So many Nigerians have dreams that cannot be fulfilled in the present economic climate so they feel that they have no choice but to make the journey, no matter what, they believe that facing the unknown is better than being in Nigeria dying of starvation, no jobs or education. They see their future prospects as dim in a country of their birth that they rather dice with their lives. There is a revived slavery trade and slavery is not dead. You see, this time, no slavers around our shores forcing people on ship for centuries of slavery in the Americas. This time Nigerians are desperately buying their places on the slave routes. In 2017, sadly, it is happening, the trading in human misery recently, it was in the news that in Libya, black people are being corralled into pens and sound as slaves.
In Libya, there are two rival governments, an Isis franchise and countless local militias competing for control of a vast, sparsely populated territory awash in weapons, have allowed traffickers to flourish, checked only by the activities of their criminal rivalry is hard to believe, but it is true. It is hard to believe that a life in Nigeria could force people to go through this evil trade in human cargo. One of the stories that caught my eye is that of a Nigerian, Muhammed Yusuf, who had been sold, tortured and forced to watch his friend die.
There are intermediaries getting rich on human misery and they see it as providing a need. Yusuf is 24 and one of thousands of Nigerians who had travelled to Libya looking for work, or hoping to sail to Europe, who were instead sucked into a grim and violent world of slave markets, private prisons, and brutal forced brothels. It is easy to say, they could turn back, but they can’t. And if you tell people what befall those who have gone before, they dismiss it as if you do not want them to go.
These criminals and smugglers have no wish to let a single person return home and tell others what their traumatic experience was. This will spoil their business, so many are killed or die during the journey. They are left where they fall, discarded like used-up garbage. Last week, at least 245 people were killed by shipwrecks, bringing the toll for this year alone to 1,300. In 2016, more than 180,000 refugees arrived in Italy, the vast majority of them through Libya, according to UN agency the International Organisation for Migration (IOM). That number is forecast to top 200,000 this year – and these people form a lucrative source of income for militias and mafias who control Libya’s roads and trafficking networks.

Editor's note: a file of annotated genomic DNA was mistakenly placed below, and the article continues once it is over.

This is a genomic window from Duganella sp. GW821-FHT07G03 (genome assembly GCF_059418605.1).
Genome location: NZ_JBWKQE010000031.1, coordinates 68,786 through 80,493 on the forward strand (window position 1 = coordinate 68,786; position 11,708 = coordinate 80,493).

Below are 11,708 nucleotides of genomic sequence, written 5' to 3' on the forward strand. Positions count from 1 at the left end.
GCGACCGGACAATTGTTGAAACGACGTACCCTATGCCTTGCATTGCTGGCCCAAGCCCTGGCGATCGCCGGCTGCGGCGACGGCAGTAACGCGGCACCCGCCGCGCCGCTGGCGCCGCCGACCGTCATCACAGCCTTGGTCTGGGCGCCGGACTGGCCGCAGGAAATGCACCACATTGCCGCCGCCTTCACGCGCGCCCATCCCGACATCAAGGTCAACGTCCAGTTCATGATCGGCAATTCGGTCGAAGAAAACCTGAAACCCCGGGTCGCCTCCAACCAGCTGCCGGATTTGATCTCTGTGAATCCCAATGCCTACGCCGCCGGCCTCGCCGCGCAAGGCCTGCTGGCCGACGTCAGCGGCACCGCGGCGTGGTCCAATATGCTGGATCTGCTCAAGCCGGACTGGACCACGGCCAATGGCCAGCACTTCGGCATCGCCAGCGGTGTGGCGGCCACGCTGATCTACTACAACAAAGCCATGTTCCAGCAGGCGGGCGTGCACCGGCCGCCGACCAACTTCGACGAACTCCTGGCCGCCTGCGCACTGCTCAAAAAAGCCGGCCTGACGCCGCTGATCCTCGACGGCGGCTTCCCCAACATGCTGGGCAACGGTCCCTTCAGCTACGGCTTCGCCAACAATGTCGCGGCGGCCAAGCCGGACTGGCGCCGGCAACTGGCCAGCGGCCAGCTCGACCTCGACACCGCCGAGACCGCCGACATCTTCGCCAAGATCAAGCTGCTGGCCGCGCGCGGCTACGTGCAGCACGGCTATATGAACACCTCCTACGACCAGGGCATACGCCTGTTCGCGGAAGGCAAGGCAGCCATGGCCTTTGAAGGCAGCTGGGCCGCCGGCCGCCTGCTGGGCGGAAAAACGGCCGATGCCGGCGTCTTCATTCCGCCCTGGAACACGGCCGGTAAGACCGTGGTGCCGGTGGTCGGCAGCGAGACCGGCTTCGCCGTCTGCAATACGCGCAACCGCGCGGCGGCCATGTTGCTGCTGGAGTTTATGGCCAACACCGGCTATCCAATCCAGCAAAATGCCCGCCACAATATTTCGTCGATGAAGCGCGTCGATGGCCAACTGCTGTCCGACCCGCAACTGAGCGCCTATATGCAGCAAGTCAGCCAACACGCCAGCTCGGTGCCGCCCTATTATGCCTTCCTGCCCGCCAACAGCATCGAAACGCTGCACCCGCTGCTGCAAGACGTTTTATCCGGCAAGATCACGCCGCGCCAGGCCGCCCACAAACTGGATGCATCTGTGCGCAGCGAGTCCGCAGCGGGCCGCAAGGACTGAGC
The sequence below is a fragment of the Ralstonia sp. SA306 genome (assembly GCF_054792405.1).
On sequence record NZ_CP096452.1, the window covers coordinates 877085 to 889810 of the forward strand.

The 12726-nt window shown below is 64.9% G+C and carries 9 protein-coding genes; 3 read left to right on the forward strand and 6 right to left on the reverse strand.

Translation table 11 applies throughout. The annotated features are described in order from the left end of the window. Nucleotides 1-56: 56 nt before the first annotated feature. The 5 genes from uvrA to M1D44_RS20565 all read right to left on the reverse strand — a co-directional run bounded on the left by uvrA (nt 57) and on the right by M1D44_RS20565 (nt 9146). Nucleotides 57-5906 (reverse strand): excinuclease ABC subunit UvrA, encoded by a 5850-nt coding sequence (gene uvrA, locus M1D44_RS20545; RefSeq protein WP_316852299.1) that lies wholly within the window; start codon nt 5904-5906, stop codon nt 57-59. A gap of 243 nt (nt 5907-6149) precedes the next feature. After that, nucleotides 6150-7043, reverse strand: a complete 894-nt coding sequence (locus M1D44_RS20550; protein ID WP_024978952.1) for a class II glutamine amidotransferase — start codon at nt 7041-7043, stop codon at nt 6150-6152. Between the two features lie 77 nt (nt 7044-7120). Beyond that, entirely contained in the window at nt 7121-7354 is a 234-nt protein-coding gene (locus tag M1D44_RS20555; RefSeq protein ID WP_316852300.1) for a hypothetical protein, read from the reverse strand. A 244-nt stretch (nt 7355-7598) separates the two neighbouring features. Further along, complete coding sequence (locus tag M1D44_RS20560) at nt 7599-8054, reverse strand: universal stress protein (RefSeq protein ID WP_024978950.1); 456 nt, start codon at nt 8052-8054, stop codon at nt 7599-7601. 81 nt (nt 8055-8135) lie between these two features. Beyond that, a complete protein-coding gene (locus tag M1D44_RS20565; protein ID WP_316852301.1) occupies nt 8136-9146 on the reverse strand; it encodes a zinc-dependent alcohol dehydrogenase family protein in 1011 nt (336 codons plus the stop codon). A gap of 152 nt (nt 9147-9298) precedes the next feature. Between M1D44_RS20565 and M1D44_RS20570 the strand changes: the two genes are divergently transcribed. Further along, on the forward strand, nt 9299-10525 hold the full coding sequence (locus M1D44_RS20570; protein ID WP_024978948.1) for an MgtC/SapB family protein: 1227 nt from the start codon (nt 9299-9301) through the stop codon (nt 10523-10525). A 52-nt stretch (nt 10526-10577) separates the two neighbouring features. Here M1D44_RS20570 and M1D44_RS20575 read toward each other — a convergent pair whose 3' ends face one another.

This is no place for anyone. There is happy ever after as migrants who manage to reach Europe from Libya fall into the hands of kidnappers and smugglers, they are then tortured and extort the little cash they have on them while they wait to be rammed into overcrowded boats. Modern day slavery has taken root when government have failed to provide a future for the young people in Nigeria. Slavery leaves scars not just on the enslaved but on a nation. It makes it hard for a nation to recover when young and strong are leaving country in droves, looking for a better life and future. So is it worth it? Of course not. But Nigerians still do it because of the grinding poverty and lack of opportunity at home. This is a great tragedy of our time.